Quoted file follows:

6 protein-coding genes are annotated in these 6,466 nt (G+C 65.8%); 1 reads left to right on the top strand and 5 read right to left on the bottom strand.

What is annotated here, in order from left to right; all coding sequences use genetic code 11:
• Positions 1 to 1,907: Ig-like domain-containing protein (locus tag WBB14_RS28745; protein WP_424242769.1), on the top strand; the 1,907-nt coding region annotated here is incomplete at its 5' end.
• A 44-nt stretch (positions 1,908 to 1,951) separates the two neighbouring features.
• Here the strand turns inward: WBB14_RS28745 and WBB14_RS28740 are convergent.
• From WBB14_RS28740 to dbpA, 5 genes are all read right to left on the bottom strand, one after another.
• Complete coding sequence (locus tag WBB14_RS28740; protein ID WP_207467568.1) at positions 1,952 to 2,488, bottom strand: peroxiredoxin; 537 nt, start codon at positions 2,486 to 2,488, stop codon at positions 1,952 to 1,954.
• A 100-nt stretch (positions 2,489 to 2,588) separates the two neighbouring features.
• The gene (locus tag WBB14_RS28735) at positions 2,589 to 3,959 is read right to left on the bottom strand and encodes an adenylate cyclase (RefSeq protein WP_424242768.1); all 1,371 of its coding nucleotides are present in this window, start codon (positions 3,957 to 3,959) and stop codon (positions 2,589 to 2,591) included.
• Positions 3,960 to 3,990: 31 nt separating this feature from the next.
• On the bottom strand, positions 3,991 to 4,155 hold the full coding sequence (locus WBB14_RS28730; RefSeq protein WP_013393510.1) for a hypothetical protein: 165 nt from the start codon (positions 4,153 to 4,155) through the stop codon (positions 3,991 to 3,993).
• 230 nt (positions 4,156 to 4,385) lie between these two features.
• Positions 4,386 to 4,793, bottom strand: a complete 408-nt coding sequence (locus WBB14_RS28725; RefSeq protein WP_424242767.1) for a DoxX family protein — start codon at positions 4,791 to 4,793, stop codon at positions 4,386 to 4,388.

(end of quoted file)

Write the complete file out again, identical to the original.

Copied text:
6 protein-coding genes are annotated in these 6,466 nt (G+C 65.8%); 1 reads left to right on the top strand and 5 read right to left on the bottom strand.

What is annotated here, in order from left to right; all coding sequences use genetic code 11:
• Positions 1 to 1,907: Ig-like domain-containing protein (locus tag WBB14_RS28745; protein WP_424242769.1), on the top strand; the 1,907-nt coding region annotated here is incomplete at its 5' end.
• A 44-nt stretch (positions 1,908 to 1,951) separates the two neighbouring features.
• Here the strand turns inward: WBB14_RS28745 and WBB14_RS28740 are convergent.
• From WBB14_RS28740 to dbpA, 5 genes are all read right to left on the bottom strand, one after another.
• Complete coding sequence (locus tag WBB14_RS28740; protein ID WP_207467568.1) at positions 1,952 to 2,488, bottom strand: peroxiredoxin; 537 nt, start codon at positions 2,486 to 2,488, stop codon at positions 1,952 to 1,954.
• A 100-nt stretch (positions 2,489 to 2,588) separates the two neighbouring features.
• The gene (locus tag WBB14_RS28735) at positions 2,589 to 3,959 is read right to left on the bottom strand and encodes an adenylate cyclase (RefSeq protein WP_424242768.1); all 1,371 of its coding nucleotides are present in this window, start codon (positions 3,957 to 3,959) and stop codon (positions 2,589 to 2,591) included.
• Positions 3,960 to 3,990: 31 nt separating this feature from the next.
• On the bottom strand, positions 3,991 to 4,155 hold the full coding sequence (locus WBB14_RS28730; RefSeq protein WP_013393510.1) for a hypothetical protein: 165 nt from the start codon (positions 4,153 to 4,155) through the stop codon (positions 3,991 to 3,993).
• 230 nt (positions 4,156 to 4,385) lie between these two features.
• Positions 4,386 to 4,793, bottom strand: a complete 408-nt coding sequence (locus WBB14_RS28725; RefSeq protein WP_424242767.1) for a DoxX family protein — start codon at positions 4,791 to 4,793, stop codon at positions 4,386 to 4,388.